“The split from Sheamus left me in an empty void,” admitted Cesaro, whose run with Sheamus in The Bar exceeded all expectations. “Becoming King of the Ring will help me keep climbing, and that’s what I want to do.”
Cesaro should not be viewed as merely a tag-team specialist, nor solely as one of the best technicians in all of wrestling. He is a unique presence in the colorful world of pro wrestling, and began the process of emigrating from Switzerland to the United States after winning a green card in April of 2004.
“I represent a lot of people that have a dream and want to follow it,” said Cesaro. “I had the chance to do that. That’s why I never lose faith and I never lose hope. I won a green card and I’m living the American Dream, representing all the people that have a dream and are doing all they can to follow it.”
Cesaro moved from Meggen, Lucerne, Switzerland to Reading, Pa., on Sept., 12, 2004, carrying only a briefcase, a backpack and an unrelenting dream. He stood out wherever he wrestled, including stints with Chikara, Ring of Honor, wXw in Germany, and Pro Wrestling Guerrilla, before moving to Florida in 2011 upon signing with WWE.
“I’ve been working my way up from the bottom,” said Cesaro. “I can count on two hands how many days I’ve seen my family for a full day since I’ve moved to the United States, and I haven’t spent a Christmas at home in the last 15 years, but you’ll never hear me complain about it. I’m going to continue to sacrifice and work hard because that’s how you turn into a success. You take a leap of faith and bet on yourself, and that’s what I’m doing.”
A spot on the card as King Cesaro would add some character to one of WWE’s more serious performers. Given the chance to highlight his personality with his talent in the ring is a step that Cesaro believes is absolutely necessary in order for him to become world champion.
“I plan on having a crowning ceremony with a crown, robe, and a scepter,” said Cesaro. “That’s my next step to the world championship.
“Becoming world champion, that’s my goal every single day. That’s what I’m working toward. I’m working so hard and I don’t want to let anyone down.”
Cesaro enjoyed one run with a singles title when he was United States champion in 2012. With the number of belts in the company, it is remarkable to think that seven years have passed since Cesaro last wore singles gold.
“I can only control what I can,” said Cesaro. “Any time I step in the ring, I try to put on a spectacle. That’s why there is nothing like seeing me live. Me and Ricochet put on one of my favorite matches of the year in Japan that no one will likely see outside of that crowd there, and I had some really fun matches with Braun Strowman recently on live events, as well. I’m controlling what I can control as hard as I can.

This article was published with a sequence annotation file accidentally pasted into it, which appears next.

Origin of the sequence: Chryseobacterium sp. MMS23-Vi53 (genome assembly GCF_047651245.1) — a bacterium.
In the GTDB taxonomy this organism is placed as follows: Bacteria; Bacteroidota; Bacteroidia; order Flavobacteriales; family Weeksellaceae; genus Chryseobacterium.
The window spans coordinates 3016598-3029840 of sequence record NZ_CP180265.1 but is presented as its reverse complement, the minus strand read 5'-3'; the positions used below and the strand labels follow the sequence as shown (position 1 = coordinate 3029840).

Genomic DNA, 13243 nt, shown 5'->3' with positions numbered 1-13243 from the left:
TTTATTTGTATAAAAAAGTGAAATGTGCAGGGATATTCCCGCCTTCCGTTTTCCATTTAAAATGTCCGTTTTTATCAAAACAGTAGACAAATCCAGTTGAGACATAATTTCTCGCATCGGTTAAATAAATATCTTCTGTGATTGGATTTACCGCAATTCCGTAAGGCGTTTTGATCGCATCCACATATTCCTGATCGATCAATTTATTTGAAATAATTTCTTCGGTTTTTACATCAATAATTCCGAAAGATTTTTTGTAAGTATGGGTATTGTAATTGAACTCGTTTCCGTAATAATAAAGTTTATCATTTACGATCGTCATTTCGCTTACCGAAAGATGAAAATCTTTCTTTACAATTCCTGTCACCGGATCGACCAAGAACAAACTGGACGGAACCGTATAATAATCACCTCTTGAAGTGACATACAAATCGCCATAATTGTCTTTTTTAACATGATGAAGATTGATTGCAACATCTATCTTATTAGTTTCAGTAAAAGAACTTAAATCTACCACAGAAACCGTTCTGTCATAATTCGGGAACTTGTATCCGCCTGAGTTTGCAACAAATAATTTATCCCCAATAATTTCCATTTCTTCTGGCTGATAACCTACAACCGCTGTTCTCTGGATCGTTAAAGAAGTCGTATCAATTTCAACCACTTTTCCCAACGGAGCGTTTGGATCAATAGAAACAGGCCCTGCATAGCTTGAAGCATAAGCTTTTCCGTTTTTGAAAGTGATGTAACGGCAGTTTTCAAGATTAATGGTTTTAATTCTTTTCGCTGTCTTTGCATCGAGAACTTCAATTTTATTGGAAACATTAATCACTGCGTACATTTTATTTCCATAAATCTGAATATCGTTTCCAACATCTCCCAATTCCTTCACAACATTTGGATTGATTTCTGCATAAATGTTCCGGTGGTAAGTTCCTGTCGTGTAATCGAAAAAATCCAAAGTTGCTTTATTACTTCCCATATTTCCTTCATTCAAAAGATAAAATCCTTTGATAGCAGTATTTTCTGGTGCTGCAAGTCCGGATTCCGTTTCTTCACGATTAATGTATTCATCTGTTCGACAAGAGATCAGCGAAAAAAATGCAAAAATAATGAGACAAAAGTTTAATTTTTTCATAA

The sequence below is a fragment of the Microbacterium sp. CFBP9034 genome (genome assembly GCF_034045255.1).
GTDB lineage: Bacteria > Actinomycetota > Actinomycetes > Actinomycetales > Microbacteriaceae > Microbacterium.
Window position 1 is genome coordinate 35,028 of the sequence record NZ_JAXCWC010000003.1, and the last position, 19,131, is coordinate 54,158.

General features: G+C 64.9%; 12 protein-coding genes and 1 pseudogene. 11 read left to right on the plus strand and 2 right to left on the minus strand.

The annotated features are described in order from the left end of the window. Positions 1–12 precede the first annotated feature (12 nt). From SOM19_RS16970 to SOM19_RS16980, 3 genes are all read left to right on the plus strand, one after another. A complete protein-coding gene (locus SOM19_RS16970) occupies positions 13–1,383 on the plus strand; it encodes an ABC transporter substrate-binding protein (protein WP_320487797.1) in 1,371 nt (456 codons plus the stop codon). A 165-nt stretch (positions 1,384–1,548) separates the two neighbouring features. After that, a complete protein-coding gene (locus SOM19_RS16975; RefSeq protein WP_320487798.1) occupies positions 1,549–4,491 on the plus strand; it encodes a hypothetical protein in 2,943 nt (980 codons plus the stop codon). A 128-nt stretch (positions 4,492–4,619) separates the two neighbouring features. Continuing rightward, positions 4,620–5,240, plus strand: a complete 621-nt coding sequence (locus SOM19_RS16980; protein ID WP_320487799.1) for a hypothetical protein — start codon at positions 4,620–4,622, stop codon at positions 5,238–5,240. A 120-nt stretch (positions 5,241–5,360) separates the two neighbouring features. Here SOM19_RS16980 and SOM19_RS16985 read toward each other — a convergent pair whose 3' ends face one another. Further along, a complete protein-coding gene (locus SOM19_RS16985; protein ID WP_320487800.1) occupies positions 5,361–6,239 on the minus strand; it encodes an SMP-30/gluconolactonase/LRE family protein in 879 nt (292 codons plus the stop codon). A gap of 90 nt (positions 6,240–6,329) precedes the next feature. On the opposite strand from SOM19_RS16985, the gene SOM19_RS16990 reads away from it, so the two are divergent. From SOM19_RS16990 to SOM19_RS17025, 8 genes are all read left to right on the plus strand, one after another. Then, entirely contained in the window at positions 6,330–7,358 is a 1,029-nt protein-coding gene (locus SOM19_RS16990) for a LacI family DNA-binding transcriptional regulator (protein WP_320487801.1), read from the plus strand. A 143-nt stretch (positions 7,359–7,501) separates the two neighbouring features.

“You’ll see more of that on Raw. Me and Samoa Joe, we haven’t had many interactions inside that ring. I don’t even think we’ve had a singles match, to be honest, which is very, very rare for me. I respect Joe, especially how he worked so hard and so long to get where he’s at. He never compromised his style, he went his own way, and that’s very impressive. It’s awesome to finally step in the ring with him, and it’s even better to do that with him on Monday Night Raw.”
The wrestling landscape is ready to intensify this fall. Already a competitive, cutthroat industry, companies will be searching for the next breakout star. WWE is fortunate to have exactly that on their roster in Cesaro, who is hungry for the chance to prove he can carry a company on the road, spike a rating on television, and show the masses that there is no singular talent better equipped at delivering engaging matches.
“I speak five different languages, but the most important language isn’t even one of those five,” said Cesaro. “The most essential language I speak is wrestling. To me, wrestling has always been about in-ring ability. What I do in the ring, anyone from around the world can understand that. So the "King of the Ring" is a perfect fit and the right start for me to show the world what I can do.”
Justin Barrasso can be reached at JBarrasso@gmail.com. Follow him on Twitter @JustinBarrasso.